Borders and Guns

According to the Gun Violence Archive, 40,726 people died by firearms in the United States in 2021. Since 2014, 36,000 people have died from guns each year. Every 10 years, the equivalent of the city of Laval’s population dies in our neighbor to the south. This year, the murder rate has reached levels unseen since the 1990s.

Research confirms that endemic violence in American society is now directly linked to the prevalence of guns. Moreover, Sripal Bangalore and Franz H. Messerli have reported in The American Journal of Medicine that the rate of firearm possession is a good way to predict the rate of deaths linked to firearms. Furthermore, as the criminologist Franklin Zimring explains, such availability makes crimes more lethal than elsewhere in the Western world.

According to Garen J. Wintemute (in the Injury Epidemiology journal, 2021), this is all the more concerning since background checks on those purchasing guns between January 2020 and September 2021 exceeded expectations by 60%. It is all the more so, he adds, because these numbers underestimate sales as they do not take into account for multiple sales during a single transaction or private sales between individuals. The Small Arms Survey’s latest estimate of the number of firearms circulating in the United States dates from 2018. At the time, it estimated the number of firearms circulating among the civilian population in the United States to be 393.3 million – 120.5 guns per 100 people. The Pew Research Center estimates that in 2021, 4 out of 10 adults live in a household with a firearm, and one-third of Americans own a gun. We have to put this in context; Francis Langlois, professor and associate member of the Observatoire sur les Etats-Unis, and Chaire Raoul-Dandurand talk about how possession and use of firearms in the United States has changed profoundly since the 1980s. Gun ownership is not linked to sport or hunting, but guns have become a true object of identity and a way of affirming one’s individuality.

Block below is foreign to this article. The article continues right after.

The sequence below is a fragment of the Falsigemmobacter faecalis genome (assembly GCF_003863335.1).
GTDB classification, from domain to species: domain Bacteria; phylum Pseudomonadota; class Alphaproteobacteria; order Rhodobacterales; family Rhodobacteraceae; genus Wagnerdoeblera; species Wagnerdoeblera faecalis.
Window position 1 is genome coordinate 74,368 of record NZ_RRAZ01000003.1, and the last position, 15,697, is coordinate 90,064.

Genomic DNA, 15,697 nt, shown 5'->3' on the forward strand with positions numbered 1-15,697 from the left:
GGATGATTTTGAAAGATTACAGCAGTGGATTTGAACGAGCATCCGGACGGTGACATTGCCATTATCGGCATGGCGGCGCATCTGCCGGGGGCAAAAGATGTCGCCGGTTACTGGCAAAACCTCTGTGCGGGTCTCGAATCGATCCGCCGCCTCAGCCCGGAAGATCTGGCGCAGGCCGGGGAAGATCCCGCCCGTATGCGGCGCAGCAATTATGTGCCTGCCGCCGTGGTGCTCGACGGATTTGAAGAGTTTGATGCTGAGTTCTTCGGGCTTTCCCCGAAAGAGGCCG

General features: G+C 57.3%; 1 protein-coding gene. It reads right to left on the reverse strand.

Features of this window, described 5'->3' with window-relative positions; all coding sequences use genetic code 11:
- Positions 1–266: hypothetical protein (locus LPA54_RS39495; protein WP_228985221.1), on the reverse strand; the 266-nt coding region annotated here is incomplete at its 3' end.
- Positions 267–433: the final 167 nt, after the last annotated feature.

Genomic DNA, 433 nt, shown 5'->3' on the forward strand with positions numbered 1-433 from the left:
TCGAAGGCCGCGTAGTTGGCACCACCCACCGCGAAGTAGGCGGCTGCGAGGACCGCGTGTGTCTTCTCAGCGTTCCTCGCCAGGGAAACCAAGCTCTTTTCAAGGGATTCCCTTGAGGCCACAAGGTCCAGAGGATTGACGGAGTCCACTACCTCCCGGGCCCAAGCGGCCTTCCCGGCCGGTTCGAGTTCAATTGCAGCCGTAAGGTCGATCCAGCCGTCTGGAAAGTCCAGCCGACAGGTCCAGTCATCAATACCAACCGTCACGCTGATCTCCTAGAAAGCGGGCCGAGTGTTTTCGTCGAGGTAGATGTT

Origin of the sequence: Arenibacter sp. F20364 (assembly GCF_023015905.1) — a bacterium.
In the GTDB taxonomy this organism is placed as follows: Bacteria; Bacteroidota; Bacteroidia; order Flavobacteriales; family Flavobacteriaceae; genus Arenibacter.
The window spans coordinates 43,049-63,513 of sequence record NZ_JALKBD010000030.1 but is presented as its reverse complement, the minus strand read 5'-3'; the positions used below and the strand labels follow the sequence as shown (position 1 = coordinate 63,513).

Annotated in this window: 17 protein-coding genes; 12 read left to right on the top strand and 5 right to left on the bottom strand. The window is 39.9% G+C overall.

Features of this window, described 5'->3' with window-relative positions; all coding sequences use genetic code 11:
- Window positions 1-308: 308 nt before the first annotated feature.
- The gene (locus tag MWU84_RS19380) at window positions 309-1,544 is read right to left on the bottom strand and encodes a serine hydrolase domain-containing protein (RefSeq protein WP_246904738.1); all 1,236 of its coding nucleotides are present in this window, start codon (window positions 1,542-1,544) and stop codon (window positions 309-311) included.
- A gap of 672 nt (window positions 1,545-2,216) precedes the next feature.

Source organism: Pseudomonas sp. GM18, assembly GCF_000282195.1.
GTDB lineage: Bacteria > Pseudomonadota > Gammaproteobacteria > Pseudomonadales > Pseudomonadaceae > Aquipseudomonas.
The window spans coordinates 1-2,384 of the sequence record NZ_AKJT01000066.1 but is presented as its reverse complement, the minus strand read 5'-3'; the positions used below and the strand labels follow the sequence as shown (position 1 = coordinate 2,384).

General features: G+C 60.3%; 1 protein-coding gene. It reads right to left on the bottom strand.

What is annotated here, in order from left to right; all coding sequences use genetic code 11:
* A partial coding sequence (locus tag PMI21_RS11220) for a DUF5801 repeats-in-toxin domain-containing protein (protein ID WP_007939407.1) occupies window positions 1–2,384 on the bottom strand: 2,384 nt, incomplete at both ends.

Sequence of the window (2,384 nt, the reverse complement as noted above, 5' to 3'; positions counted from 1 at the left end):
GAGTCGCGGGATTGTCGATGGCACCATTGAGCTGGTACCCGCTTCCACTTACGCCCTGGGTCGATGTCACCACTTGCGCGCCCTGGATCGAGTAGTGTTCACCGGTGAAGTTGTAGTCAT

What’s more, this recent period stands out for more than one reason. Angela Stroud, professor of sociology at Northland College, highlights three notable increases in the last five years: an increase in the number of persons killed or injured by a firearm; an increase in the number of mass shootings and an increase in the number of rallies with heavily armed citizens, a majority of whom are white men. She explains how this increasingly violent society comes to legitimize, in a sophisticated way, the use and carrying of guns.

At this point, the increasing number of guns in cities, especially in their surrounding areas and schools, is a substantial problem that state and local institutions handle very differently. On one hand, for example, Newburgh School District in New York is offering the option of online teaching following a series of incidents linked to gun violence. On the other hand, the Ohio House of Representatives just passed a law (HB99 now heading to the state Senate that would allow teachers (with minimal training) to carry guns in the classroom, a measure that is being presented as a win for rural schools that do not have the means to hire security guards, while opponents believe that the measure heightens the risk of gun violence. As the U.S. Supreme Court is preparing to loosen gun regulations in the case of New York State Rifle & Pistol Association, Inc. v. Bruen, the stakes are real. All the more so because the patchwork of laws creates a domino effect, where crossing the line from one state to the other allows people leeway around restrictive measures.

This problem, which is plaguing the United States domestically (The Washington Post calls it the other pandemic), is also contagious beyond the country’s borders.

In fact, for several decades, Mexico has been at the forefront of gun violence. According to a report from the Secretaria de Relaciones Exteriores of the Mexican government dated last December, almost 3 million firearms were illegally imported from the United States. And according to the U.S. Bureau of Alcohol, Tobacco, Firearms and Explosives, 70% of guns linked to crime scenes in Mexico come from the United States. Incidentally, a Washington Post survey has linked the .50-caliber weapons used by the American military in Iraq and Afghanistan to recent use by Mexican cartels against police helicopters, police stations, sometimes just a few days after they have been acquired from Texas or Arizona. These weapons then make their way to Central America over drug trafficking routes in reverse, where they feed into violence and send millions of migrants on the road in a never-ending spiral. Similarly, over the last five years, the ATF has, at Ottawa’s request, identified the origin of weapons used in Canada. Among those weapons, 20,806 come from the United States.

On the one hand, there is no federal law in the United States that sanctions the trafficking of weapons in the country. On the other hand, the forgotten actor in this equation is the gun industry, according to the Center for American Progress. Concentrated in the hands of a few companies, the gun industry’s liability is minimal, so much so that the ATF, the agency charged with overseeing it has limited power and the previous administration helped weaken regulations on exporting light weapons, according to the Arms Control Association. Even if American influence is not the only reason for the current situation in Quebec, that influence is not negligible.

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